We don’t know exactly how Mr. Trump, a man who deeply values loyalty, will handle this type of rebuke from his own party. It’s awfully hard not to picture him taking it personally.
In the past, Mr. Trump has gleefully taken credit for “retiring” critics like former Senator Jeff Flake and Republican House members who rejected “the embrace” of the White House — losses that cost his party control of the House.
But he may find that there’s some power in numbers: Targeting a pack of a dozen Republicans is harder than picking off a few strays.
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The Soapbox: Beto and women
This is The Soapbox, a forum for you to share your thoughts with us and your fellow On Politics readers.
Earlier this week, we looked at Beto O’Rourke’s unorthodox path to the 2020 primary — the lonely road trips, the Kerouac-like blog posts — and wondered how it would have been perceived if he were a female candidate. Now that he has officially entered the race, we wanted to share some responses that we received this week.
“I totally agree with you on the double standard for male/female candidates,” Judith wrote. “Beto O’Rourke is an egocentric and most unappealing potential candidate — I hope he sinks slowly in the west.”
“Who cares why Beto O’Rourke spent the last several months on the road? Any effect on his family is between him and his family,” wrote Anne. She said her concern was with his policies (or lack thereof): “‘Not Ted Cruz’ and ‘Not Donald Trump’ and ‘but so many Texans like him’ aren’t sufficient reasons for me to make a decision about whether I’d want to trust him with running this country.”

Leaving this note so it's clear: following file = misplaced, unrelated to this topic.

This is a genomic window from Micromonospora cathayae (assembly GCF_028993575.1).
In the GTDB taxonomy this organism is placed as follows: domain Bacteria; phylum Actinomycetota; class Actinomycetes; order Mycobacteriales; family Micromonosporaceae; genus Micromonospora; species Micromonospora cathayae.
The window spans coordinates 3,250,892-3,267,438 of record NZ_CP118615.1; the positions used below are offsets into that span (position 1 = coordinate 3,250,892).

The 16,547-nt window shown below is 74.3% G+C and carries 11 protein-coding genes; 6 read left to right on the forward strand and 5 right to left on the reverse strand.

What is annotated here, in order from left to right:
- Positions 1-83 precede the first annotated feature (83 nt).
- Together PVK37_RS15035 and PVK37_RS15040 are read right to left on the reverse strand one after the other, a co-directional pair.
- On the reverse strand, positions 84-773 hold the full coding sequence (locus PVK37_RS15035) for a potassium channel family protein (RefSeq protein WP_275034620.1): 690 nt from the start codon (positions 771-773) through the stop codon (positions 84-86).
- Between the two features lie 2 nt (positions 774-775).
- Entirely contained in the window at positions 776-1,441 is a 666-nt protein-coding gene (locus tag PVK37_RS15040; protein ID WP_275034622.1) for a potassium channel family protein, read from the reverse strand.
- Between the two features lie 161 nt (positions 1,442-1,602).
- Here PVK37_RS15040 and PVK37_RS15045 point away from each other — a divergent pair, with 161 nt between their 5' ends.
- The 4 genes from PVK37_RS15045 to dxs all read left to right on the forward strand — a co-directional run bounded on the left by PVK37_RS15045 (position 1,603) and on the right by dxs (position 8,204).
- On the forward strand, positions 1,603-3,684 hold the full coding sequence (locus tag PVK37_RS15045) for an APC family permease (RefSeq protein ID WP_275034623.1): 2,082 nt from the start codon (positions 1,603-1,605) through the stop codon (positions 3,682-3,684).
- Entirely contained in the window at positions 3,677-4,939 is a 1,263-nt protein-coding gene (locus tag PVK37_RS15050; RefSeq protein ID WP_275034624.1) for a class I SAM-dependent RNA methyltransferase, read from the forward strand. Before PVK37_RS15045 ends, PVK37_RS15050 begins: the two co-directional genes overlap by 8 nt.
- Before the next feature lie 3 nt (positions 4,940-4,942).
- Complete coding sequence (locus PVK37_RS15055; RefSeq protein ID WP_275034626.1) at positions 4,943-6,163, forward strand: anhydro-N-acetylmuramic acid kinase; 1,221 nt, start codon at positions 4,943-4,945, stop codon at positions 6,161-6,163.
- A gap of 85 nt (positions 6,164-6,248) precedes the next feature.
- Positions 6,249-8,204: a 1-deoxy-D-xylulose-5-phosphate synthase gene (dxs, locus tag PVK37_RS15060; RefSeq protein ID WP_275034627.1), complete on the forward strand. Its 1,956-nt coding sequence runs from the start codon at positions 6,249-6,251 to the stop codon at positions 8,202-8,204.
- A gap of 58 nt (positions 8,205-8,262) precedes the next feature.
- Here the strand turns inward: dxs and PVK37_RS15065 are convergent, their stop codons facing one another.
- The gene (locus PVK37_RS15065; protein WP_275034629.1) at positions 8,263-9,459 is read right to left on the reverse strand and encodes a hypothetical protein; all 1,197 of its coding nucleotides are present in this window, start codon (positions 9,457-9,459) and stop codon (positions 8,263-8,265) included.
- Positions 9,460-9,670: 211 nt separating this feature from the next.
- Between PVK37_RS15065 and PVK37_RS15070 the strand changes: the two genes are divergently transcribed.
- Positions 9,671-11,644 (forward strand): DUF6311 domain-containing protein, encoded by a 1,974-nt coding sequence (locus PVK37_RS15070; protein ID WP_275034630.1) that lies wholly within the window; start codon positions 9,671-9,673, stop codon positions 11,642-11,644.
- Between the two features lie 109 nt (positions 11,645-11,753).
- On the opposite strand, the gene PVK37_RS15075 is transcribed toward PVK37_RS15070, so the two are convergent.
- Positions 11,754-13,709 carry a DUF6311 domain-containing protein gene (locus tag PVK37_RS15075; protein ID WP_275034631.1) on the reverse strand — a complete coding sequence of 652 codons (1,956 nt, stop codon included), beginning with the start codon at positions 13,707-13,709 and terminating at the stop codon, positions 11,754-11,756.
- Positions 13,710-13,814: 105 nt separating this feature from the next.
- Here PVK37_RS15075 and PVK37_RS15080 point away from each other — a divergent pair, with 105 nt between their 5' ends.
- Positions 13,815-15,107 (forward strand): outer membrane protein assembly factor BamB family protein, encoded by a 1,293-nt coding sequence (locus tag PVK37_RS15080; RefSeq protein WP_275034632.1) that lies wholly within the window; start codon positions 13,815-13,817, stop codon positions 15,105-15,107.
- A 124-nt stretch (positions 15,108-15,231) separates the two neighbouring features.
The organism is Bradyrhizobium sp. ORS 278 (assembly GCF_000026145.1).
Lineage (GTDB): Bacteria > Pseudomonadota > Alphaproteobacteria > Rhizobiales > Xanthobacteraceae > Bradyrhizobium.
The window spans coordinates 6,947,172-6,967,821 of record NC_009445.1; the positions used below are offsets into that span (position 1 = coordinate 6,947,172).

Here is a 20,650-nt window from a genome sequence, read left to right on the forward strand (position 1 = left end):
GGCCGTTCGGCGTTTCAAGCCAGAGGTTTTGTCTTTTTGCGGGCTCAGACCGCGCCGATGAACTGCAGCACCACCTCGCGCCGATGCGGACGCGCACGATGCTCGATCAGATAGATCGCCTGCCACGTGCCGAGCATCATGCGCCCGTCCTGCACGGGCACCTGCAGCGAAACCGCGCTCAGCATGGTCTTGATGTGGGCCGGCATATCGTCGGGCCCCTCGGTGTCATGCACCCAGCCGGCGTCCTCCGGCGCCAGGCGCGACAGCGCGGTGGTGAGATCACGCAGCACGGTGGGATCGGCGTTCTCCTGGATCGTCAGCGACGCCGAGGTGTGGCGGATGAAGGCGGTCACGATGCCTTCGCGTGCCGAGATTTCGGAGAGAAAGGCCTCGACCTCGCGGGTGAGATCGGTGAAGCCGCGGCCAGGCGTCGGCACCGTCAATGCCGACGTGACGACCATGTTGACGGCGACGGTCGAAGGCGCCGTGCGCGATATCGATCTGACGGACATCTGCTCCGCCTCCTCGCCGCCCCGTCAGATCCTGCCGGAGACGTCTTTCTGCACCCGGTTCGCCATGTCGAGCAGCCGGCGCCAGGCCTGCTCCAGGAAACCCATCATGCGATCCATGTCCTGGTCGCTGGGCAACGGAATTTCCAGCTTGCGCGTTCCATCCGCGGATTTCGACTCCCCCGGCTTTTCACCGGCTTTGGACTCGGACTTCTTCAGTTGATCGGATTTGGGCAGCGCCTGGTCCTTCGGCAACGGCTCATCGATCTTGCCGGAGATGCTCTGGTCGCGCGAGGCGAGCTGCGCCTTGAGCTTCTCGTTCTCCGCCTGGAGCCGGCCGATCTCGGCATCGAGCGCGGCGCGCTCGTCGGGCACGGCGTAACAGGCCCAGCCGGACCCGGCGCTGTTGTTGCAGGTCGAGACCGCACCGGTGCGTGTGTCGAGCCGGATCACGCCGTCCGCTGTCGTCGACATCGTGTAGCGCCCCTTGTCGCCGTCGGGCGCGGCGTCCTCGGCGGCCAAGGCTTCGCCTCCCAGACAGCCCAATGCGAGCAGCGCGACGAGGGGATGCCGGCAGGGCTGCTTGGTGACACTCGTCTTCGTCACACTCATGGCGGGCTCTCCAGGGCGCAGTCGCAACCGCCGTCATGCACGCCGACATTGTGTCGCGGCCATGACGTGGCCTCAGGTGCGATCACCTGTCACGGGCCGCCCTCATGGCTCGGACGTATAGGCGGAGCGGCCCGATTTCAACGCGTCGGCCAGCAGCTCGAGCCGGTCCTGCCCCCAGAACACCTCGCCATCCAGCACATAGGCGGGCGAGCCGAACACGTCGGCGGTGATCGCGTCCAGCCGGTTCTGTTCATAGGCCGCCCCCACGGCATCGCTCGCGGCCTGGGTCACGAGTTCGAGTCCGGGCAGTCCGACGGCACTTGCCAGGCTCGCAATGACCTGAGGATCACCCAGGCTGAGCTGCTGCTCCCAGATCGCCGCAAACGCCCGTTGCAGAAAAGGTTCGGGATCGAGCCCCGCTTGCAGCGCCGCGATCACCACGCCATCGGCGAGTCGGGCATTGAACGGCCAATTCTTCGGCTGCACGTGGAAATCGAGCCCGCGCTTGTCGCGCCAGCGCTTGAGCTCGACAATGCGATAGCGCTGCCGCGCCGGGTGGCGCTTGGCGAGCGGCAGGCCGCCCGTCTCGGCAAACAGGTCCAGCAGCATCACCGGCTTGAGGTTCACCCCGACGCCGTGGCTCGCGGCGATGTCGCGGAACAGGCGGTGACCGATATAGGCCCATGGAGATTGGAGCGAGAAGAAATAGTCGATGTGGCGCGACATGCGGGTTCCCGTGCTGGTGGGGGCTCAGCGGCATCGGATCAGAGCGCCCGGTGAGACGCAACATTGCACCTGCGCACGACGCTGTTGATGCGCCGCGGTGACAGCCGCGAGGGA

“Unless I completely miss my guess, Beto is a flash in the pan,” Mina wrote. “Had there not been a Donald Trump, a crazy person, following Obama, a well-educated, amazing president, there would be no Beto having the audacity to think he could be president!”
“I don’t begrudge Beto’s unorthodox style of ‘campaigning’ and don’t hold against him being male and running for office in that way,” wrote Karen, who described herself as a veteran political activist. “The one thing which Beto has that no other candidate who is running has is that he is genuine and speaks from his heart (not his head). Most of my friends are politicians or former politicians, and no one is like Beto.”
If you want to share your thoughts, send us an email: email@example.com.
What to read tonight
• A mob boss’s killing on Staten Island last night harked back to the old days of organized crime in New York. Here’s the story of the man who was gunned down: Frank Cali, reputed leader of the Gambino crime family.
• Our tech columnist Kevin Roose takes a look at Senator Elizabeth Warren’s proposal to break up big tech companies. He says the plan is “a bold first stab at reform,” but offers some edits to make it more effective.
TMZ with some breaking 2020 news: Cory *hearts* Rosario.
Also, this insta-classic by the Times photographer Doug Mills is not to be missed.